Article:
Wave Break is a weird experience for me. On one hand, it’s a great Stadia exclusive with a killer soundtrack and a slick aesthetic that pays homage to the skateboarding games of old. On the other, it’s also excruciatingly difficult with an arcade game approach to its learning curve that I can’t seem to get used to. I feel like this is a game that you need to know what you’re getting into in order to enjoy it, but for those willing to put in the time, it’s a thrill ride.
Wave Break takes place across four different venues in a colorful yet gritty 80s setting. You’ll be controlling foul-mouthed but adorable animals as you kickflip, grind, and even shoot your foes in a boat; this skateboarding boat method is the meat of the game, which lends itself to something like Tony Hawk Pro Skater. By utilizing your controller’s face buttons and triggers, you can pull off a variety of tricks which you’ll use to chain combos and gain points. While there are plenty of point-based goals which will earn you in-game cash that you can use for your character or boat, there are some location-based goals that will require you to explore the venue you’re in.
If you’re wondering where I tell you about the main control scheme and some tips about approaching the game, well… you’re not gonna get them here. Wave Break feels like an arcade game, for better or worse, and unfortunately if it doesn’t click for you, it’ll head into the latter territory. I can see where the developers were going with this “learn as you go” approach (and there are loading screen tips as well), but this is a very complicated title when it comes to learning the controls. I know it’s a nod to the classic Tony Hawk Pro Skater games, but here’s the thing: Adding gunplay makes this a whole lot more confusing.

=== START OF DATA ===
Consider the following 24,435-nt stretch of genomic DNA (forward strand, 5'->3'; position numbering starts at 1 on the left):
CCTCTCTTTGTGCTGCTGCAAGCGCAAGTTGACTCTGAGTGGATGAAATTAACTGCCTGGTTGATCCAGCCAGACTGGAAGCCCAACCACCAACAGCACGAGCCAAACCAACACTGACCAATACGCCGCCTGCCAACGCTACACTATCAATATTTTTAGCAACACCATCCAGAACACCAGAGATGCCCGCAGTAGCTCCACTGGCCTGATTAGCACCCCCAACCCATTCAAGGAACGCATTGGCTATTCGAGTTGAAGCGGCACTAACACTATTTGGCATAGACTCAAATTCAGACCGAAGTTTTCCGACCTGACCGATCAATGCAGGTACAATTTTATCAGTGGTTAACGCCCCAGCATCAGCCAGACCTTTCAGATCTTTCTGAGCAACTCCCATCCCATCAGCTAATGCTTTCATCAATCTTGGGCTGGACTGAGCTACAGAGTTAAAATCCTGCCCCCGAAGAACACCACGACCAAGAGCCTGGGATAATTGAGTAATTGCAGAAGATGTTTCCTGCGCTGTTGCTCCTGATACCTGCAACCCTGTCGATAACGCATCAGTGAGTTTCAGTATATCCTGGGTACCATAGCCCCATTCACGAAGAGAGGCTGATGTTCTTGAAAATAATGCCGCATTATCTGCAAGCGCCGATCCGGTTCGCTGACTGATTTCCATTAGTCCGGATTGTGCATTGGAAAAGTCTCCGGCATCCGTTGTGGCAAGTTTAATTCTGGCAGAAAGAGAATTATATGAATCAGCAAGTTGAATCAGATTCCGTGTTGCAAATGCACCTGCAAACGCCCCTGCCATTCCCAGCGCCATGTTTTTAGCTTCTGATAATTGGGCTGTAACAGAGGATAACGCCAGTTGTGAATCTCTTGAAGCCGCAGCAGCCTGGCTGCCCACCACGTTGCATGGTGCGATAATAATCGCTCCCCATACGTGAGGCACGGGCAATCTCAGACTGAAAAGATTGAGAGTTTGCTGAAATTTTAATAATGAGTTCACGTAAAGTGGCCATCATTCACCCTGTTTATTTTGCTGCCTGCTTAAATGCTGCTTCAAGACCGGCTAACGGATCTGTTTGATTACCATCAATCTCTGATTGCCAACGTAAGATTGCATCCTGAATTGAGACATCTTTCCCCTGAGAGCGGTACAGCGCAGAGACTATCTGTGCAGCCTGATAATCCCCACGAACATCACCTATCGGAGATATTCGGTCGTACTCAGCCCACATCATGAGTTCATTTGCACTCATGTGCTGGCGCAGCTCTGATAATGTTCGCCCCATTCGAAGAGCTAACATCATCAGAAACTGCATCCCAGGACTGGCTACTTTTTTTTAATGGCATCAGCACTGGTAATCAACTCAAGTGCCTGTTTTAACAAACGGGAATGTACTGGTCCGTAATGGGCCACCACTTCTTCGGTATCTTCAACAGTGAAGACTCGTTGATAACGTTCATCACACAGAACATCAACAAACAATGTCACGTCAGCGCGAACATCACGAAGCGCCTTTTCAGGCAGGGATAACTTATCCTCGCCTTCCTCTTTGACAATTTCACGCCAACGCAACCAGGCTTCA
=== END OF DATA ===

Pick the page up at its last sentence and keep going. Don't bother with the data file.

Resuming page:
Oh right, you have a gun.
In a pastiche of 80s vaporwave and crime movies, you control a camaraderie of cute crooks, and you’ll need to do missions that involve criminal activity, which is a neat little twist from the whole skateboarding genre. That said, adding a third-person shooter element in the game is an innovative way of making Wave Break stand out, but on the other hand, it just means more to process. Unfortunately, while the boating mechanics are great when they work, the shooting mechanics are another story entirely. Bullets don’t feel like they hit properly, and there were times when I self-destructed instead of hitting an opponent because I did a bullet-time trick and shot an explosive barrel by accident. It’s a mix of two genres that doesn’t play nice, and that’s with the steep learning curve of just driving your boat and doing freestyle tricks.
While I might not appreciate the unfairly high difficulty when starting out, I can appreciate the lovely aesthetic that Wave Break exudes. I likened it to 80s vaporwave and boy does it show: It’s a glamorous world full of cute critters and it runs in 60 FPS. (This makes the explosions, optional cursing, and splotches of blood a bit off-putting, but it’s an entertaining contrast). I really dig the style of the game, and if you only bought the game for the presentation alone, I wouldn’t blame you.
However, while there is surprisingly a lot of content within the single player campaign, multiplayer is currently barren, and your only hope to play online is to get some friends to play private matches at this point. This is more a problem with Stadia’s infrastructure, but I’ve never had a problem when playing random matchmaking in Marvel’s Avengers or Super Bomberman R Online, and the latter is also a Stadia exclusive, so take that as you will. If you can find a group to play with, however, Wave Break is an enjoyable experience with others.
If you love a "totally radical!" style and want to lay down some “skateboating” tricks, Wave Break is the game for you. While the high learning curve and nonexistent online base may turn off casual players, Stadia fans that want a fun little game on the platform should check this one out.